I am not asking about the causes of changes in atmospheric CO2 concentration over time or how paleoclimatologists guess at these. My interest is in the changes in composition of air that originally was collected in snow flakes from the atmosphere, carried to earth then gradually compressed into ice by falls of further snow until it became “trapped” (or “sealed”) in air pockets when the pores in those pockets and the channels connecting them approached the size of the individual air molecules.

You seem to have missed the point of my specific question completely because you make no mention of the molecular diameter of any of the different gases found in the atmosphere either now or millions of years ago. In my ignorance I was not aware that Deuterium was of interest in paleoclimatology other than as an aid to estimating how temperature changed in the past. Although thermal fractionation is a factor to be taken into consideration when looking at the extent to which the composition of the air in ice is distorted over time, this is no more relevant to my question than is gravitational fractionation.

My question is solely about size-dependent fractionation, not about any positive feedback mechanism, such as assumed by the supporters of the CACC doctrine. I am not talking about local or other “ .. migration of the bubbles .. ” but of migration of the individual molecules of the smaller air components such as CO2 after the pores in the walls of the air pockets and the channels that interconnect them have been compressed to a comparable size, too small for the larger molecules like N2, O2 and CH4 to pass through them. I obviously had not made that clear in my earlier comments or in the articles/comments to which I linked.

If that isn’t clear enough then please take a look at the animation (http://www.youtube.com/watch?v=0uBK7VxT00E) but imagine that the bubble is an air pocket in an ice sheet approaching close-off, with all excepting one pore closed to all molecules (CO2 included). Imagine also that the hole size of that single pore is just larger than 0.33nm (the kinetic diameter of CO2) and that the red balls are CO2 molecules (N2, O2 and CH4 molecules present but not shown because they can’t escape but are still bouncing around inside in far larger quantities than CO2). Also imagine that the pore is not giving access to an empty space as shown but access to an equally small channel linking to another similar air pocket in a chain of such air pockets. Does that very simplified picture of the structure within the ice/firn help to clarify the basis of my main question? Does that very simplified picture of the structure within the firn/ice help to clarify the basis of my main question?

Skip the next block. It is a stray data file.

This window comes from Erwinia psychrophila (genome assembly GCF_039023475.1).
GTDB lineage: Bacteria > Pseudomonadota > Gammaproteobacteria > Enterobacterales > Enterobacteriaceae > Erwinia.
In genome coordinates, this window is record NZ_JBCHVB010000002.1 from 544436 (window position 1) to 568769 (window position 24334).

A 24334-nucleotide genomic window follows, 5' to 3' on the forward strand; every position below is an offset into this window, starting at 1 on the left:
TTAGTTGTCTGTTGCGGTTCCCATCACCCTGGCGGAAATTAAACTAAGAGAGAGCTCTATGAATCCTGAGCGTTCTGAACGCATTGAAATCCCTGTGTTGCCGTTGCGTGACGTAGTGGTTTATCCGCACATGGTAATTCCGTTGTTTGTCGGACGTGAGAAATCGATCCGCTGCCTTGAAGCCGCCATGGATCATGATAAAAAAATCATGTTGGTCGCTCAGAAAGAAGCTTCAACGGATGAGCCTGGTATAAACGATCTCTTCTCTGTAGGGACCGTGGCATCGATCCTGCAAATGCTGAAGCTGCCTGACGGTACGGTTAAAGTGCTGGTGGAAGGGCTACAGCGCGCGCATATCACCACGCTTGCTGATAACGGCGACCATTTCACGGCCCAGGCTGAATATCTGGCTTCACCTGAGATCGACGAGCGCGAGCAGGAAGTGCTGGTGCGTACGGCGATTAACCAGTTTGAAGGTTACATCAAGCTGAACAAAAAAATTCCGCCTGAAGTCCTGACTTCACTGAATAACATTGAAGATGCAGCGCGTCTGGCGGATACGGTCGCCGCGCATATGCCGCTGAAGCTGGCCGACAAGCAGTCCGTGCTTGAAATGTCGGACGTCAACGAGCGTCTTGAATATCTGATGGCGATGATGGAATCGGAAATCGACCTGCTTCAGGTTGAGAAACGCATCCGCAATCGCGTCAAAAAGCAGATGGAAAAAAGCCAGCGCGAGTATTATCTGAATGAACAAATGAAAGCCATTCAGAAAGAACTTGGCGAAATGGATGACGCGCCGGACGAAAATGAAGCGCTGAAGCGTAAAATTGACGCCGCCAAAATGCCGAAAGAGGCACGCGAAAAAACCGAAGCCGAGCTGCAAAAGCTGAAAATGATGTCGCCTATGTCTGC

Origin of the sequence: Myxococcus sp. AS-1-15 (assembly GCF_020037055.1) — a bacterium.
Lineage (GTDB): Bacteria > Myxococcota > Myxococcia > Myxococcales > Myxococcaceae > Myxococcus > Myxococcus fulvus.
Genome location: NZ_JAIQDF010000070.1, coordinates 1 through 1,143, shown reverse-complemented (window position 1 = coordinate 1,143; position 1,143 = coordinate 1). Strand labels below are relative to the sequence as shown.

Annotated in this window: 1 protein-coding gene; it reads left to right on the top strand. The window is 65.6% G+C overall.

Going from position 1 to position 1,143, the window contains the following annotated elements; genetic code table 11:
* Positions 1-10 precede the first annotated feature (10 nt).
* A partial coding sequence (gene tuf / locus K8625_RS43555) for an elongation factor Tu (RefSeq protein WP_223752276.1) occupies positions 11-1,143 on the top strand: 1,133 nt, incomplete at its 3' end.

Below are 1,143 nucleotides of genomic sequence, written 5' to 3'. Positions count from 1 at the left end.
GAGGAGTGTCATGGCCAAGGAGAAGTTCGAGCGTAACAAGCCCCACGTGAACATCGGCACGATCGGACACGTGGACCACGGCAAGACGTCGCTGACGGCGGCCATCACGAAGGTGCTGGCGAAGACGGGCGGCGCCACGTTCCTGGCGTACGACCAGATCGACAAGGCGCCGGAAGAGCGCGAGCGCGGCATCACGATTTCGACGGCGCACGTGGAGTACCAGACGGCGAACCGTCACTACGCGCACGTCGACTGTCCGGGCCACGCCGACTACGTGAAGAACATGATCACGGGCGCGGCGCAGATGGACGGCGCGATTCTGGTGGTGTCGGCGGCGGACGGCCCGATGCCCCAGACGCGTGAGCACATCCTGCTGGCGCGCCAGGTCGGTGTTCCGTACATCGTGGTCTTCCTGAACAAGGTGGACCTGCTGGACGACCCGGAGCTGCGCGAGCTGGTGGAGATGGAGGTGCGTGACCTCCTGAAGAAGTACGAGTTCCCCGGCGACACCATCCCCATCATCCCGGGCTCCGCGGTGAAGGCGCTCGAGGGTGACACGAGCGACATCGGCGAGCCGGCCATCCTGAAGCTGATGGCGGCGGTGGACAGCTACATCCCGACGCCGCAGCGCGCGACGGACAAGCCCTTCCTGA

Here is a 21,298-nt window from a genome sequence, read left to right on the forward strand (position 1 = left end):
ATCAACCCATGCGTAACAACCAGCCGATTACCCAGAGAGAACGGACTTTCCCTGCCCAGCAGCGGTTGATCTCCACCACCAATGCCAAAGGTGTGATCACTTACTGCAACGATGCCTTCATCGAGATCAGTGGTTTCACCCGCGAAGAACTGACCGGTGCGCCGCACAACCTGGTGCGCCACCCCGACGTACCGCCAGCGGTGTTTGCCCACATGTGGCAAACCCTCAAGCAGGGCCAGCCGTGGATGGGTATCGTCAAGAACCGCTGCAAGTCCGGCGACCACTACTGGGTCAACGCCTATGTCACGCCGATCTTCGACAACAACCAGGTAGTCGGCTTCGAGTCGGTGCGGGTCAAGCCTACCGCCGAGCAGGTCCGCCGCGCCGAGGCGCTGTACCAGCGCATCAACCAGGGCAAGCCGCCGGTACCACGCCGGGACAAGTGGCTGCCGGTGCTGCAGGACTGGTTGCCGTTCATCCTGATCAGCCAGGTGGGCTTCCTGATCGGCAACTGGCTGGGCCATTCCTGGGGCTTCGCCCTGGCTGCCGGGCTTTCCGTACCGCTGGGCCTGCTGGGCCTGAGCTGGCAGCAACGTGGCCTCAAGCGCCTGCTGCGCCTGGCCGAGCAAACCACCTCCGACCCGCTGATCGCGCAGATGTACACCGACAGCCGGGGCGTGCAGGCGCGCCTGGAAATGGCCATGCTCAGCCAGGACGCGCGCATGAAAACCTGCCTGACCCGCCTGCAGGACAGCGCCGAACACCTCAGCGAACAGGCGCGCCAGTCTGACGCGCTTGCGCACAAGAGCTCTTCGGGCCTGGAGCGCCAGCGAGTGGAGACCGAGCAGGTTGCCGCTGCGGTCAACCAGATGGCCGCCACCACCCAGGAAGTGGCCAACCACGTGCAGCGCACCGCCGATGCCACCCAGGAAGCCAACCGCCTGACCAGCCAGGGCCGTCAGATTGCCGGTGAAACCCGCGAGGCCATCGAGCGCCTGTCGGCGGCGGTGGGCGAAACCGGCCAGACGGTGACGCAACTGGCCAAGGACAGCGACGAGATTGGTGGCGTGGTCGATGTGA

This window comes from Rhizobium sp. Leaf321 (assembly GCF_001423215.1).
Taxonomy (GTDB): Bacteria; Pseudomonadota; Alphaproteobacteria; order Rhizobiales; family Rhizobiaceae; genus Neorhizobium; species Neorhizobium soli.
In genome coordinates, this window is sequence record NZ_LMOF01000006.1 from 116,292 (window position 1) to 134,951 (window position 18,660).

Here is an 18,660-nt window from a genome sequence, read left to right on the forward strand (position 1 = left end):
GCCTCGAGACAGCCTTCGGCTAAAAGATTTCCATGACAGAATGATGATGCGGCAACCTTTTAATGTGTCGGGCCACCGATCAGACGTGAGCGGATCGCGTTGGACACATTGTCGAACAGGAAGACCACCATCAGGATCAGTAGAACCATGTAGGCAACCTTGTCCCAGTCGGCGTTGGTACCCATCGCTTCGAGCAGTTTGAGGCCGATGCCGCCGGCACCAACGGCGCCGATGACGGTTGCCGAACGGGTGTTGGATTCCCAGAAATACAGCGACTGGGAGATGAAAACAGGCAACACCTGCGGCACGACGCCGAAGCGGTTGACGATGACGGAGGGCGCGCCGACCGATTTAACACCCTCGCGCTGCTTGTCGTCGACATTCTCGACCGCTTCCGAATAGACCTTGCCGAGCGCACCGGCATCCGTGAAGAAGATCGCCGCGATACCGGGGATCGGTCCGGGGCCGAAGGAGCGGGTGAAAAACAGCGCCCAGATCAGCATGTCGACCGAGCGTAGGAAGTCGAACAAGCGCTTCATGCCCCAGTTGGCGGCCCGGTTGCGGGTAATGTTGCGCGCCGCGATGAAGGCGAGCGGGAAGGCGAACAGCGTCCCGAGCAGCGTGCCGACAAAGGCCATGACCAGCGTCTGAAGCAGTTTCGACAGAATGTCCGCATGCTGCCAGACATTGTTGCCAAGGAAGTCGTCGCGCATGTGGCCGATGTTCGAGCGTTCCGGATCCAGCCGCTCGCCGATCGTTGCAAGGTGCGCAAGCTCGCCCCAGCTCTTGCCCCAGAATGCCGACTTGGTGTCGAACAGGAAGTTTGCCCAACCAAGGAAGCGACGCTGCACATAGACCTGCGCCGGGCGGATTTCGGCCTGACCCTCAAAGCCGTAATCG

The secondary question that I put to The Naked Scientists about Ian Stewart’s experiment with a candle should be quite straight forward.

Best regards, Pete Ridley
« Last Edit: 14/04/2011 09:28:22 by Pete Ridley »

Jolly- Joliver

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« Reply #7 on: 14/04/2011 11:12:30 »
For some reason it's not letting me quote you so I'll have to do it the old fashioned way:-
Quote
Wiybit, you have summarised reasonably well the basic question that Jaworowski et al. raised back in 1992 in their paper “Do glaciers tell a true atmospheric CO2 story?”

Thankyou Pete, I was half dreading someone moaning about asking questions.
 
Quote
but they covered about 20 processes that could distort the composition of residual air extracted from “sealed” pockets within ice cores. My specific question relates to only one, preferential fractionation over decades, centuries or even millennia of CO2 and other gases that have smaller kinetic diameters than do N2, O2, Ar or CH4.

I take it you mean, that over time CO2 moves in a different way to the other elements, potencially distorting the figures even more. Sorry to use a more common language but I find  laymans terms are eaier to understand.

Quote

The researchers than I mentioned in my first comment ignore kinetic diameter

If that is true, I do not know if it is, but if that is true, potencially all the current thinking is based on incorrect research. Are you sure they do not have a system to try and figure out where the co2 has moved from? and then compensate, although personally thinking about it, if they did that- that appears to me to be an activity in guess work.